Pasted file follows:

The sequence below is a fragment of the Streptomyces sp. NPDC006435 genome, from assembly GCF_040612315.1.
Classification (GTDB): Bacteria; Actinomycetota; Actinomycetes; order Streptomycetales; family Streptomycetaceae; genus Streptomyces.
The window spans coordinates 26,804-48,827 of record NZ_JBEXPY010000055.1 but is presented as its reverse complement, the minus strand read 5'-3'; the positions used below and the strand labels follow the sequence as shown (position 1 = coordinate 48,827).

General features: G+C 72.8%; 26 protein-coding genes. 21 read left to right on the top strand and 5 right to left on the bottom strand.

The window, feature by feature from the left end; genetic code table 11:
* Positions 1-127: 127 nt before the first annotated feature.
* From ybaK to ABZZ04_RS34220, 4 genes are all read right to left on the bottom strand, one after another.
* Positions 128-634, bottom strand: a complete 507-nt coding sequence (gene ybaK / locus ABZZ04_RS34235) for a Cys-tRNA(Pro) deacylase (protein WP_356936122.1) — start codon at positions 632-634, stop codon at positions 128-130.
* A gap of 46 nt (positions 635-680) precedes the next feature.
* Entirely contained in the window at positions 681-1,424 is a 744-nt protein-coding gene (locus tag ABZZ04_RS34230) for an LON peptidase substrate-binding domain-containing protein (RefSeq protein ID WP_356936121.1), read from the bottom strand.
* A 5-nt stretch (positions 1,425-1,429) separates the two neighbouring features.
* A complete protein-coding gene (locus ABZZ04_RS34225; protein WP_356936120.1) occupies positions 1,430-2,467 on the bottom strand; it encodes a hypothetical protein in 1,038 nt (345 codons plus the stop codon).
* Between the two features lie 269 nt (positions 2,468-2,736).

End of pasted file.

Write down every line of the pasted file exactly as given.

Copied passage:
The sequence below is a fragment of the Streptomyces sp. NPDC006435 genome, from assembly GCF_040612315.1.
Classification (GTDB): Bacteria; Actinomycetota; Actinomycetes; order Streptomycetales; family Streptomycetaceae; genus Streptomyces.
The window spans coordinates 26,804-48,827 of record NZ_JBEXPY010000055.1 but is presented as its reverse complement, the minus strand read 5'-3'; the positions used below and the strand labels follow the sequence as shown (position 1 = coordinate 48,827).

General features: G+C 72.8%; 26 protein-coding genes. 21 read left to right on the top strand and 5 right to left on the bottom strand.

The window, feature by feature from the left end; genetic code table 11:
* Positions 1-127: 127 nt before the first annotated feature.
* From ybaK to ABZZ04_RS34220, 4 genes are all read right to left on the bottom strand, one after another.
* Positions 128-634, bottom strand: a complete 507-nt coding sequence (gene ybaK / locus ABZZ04_RS34235) for a Cys-tRNA(Pro) deacylase (protein WP_356936122.1) — start codon at positions 632-634, stop codon at positions 128-130.
* A gap of 46 nt (positions 635-680) precedes the next feature.
* Entirely contained in the window at positions 681-1,424 is a 744-nt protein-coding gene (locus tag ABZZ04_RS34230) for an LON peptidase substrate-binding domain-containing protein (RefSeq protein ID WP_356936121.1), read from the bottom strand.
* A 5-nt stretch (positions 1,425-1,429) separates the two neighbouring features.
* A complete protein-coding gene (locus ABZZ04_RS34225; protein WP_356936120.1) occupies positions 1,430-2,467 on the bottom strand; it encodes a hypothetical protein in 1,038 nt (345 codons plus the stop codon).
* Between the two features lie 269 nt (positions 2,468-2,736).